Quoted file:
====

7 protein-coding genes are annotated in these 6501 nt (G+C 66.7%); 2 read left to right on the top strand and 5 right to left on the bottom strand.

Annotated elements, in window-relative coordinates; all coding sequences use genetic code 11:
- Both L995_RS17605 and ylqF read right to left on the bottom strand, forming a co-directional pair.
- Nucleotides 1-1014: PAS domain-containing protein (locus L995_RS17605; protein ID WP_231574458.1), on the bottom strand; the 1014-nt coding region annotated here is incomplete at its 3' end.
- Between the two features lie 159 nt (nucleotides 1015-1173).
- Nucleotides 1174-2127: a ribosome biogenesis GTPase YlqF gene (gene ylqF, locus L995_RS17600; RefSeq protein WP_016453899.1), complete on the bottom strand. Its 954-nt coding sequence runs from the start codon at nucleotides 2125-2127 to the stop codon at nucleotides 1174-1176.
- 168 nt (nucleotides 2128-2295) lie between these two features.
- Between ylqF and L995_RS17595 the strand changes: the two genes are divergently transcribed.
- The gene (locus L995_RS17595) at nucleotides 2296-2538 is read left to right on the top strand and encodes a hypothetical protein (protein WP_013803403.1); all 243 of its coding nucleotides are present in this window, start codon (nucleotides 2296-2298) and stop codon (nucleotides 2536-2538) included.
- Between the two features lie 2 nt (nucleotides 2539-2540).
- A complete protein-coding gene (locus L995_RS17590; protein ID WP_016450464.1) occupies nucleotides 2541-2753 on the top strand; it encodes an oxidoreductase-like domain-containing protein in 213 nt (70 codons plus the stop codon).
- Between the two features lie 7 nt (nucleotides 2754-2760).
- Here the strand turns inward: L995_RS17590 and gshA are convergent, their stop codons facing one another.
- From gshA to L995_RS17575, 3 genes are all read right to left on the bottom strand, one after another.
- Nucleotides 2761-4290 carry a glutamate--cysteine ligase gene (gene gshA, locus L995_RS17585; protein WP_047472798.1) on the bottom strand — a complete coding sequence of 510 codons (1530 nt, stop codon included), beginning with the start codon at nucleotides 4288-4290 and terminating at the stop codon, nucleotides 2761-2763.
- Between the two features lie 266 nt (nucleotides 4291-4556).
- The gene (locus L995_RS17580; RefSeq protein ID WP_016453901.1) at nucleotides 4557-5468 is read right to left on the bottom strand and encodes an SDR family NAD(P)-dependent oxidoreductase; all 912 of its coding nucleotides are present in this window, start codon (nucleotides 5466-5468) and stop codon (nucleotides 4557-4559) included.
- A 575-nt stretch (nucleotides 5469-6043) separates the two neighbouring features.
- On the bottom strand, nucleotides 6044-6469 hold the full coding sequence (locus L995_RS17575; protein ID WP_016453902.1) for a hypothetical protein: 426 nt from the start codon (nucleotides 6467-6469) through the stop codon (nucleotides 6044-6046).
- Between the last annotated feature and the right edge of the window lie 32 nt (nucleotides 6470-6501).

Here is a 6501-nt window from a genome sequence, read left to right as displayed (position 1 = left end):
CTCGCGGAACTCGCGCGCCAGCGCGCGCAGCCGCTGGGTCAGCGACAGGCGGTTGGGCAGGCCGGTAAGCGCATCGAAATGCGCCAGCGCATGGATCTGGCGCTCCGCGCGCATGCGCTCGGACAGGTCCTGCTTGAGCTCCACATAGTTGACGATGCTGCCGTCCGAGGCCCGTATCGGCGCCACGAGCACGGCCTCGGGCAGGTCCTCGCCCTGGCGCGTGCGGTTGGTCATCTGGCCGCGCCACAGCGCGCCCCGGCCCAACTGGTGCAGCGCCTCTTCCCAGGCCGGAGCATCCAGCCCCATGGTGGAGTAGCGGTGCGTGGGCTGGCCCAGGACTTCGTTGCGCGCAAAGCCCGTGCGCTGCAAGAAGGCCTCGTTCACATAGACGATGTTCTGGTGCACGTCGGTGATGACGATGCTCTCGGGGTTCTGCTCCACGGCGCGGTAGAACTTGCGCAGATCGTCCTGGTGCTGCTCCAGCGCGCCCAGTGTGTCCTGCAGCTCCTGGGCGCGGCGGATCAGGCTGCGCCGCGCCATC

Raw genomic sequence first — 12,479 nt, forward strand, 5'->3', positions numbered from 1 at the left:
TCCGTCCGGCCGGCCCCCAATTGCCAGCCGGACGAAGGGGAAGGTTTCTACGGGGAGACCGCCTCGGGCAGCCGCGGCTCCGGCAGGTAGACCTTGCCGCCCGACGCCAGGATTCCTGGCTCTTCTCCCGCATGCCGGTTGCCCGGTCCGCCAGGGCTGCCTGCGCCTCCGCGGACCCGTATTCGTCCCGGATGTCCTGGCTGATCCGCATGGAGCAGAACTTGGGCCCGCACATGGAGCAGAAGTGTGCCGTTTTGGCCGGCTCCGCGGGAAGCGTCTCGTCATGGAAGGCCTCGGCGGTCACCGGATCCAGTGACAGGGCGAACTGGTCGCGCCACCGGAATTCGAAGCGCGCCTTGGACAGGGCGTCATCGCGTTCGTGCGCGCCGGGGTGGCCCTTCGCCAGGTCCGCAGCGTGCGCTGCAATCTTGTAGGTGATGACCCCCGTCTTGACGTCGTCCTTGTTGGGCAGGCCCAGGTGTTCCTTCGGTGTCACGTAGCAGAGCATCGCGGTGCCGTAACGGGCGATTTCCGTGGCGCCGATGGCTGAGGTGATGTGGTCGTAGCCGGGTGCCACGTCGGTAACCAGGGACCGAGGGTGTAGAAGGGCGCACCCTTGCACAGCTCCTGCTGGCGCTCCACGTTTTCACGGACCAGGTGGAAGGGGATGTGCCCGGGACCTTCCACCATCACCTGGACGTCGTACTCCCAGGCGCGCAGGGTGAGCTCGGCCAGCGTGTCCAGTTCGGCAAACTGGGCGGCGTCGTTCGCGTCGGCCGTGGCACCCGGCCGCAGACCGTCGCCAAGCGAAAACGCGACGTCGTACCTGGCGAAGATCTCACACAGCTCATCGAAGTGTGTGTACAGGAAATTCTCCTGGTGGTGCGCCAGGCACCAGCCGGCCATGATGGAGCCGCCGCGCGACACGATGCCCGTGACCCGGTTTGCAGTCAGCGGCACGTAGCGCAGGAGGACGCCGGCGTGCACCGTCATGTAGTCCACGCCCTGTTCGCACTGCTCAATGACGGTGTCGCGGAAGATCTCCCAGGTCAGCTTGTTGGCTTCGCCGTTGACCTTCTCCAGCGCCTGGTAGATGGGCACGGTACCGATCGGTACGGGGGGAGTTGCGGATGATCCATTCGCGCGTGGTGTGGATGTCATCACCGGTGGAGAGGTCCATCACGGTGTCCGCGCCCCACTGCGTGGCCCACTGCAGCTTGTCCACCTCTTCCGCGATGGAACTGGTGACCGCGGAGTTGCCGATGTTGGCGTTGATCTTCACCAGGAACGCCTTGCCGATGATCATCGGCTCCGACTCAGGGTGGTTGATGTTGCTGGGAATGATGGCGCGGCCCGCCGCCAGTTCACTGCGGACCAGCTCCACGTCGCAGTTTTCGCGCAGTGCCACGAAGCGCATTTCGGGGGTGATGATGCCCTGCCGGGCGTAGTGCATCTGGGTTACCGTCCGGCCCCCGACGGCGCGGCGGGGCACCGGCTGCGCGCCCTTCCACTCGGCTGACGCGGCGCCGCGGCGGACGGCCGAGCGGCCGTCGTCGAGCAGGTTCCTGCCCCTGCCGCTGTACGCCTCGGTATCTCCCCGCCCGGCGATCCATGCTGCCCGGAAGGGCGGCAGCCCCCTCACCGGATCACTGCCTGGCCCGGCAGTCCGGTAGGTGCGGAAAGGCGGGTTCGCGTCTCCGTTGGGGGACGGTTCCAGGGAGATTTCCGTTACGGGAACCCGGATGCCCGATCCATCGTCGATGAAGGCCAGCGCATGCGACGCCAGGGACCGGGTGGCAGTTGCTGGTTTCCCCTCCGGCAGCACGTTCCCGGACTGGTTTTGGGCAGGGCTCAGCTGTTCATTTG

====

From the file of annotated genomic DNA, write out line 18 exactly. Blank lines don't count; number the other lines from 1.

- A 575-nt stretch (nucleotides 5469-6043) separates the two neighbouring features.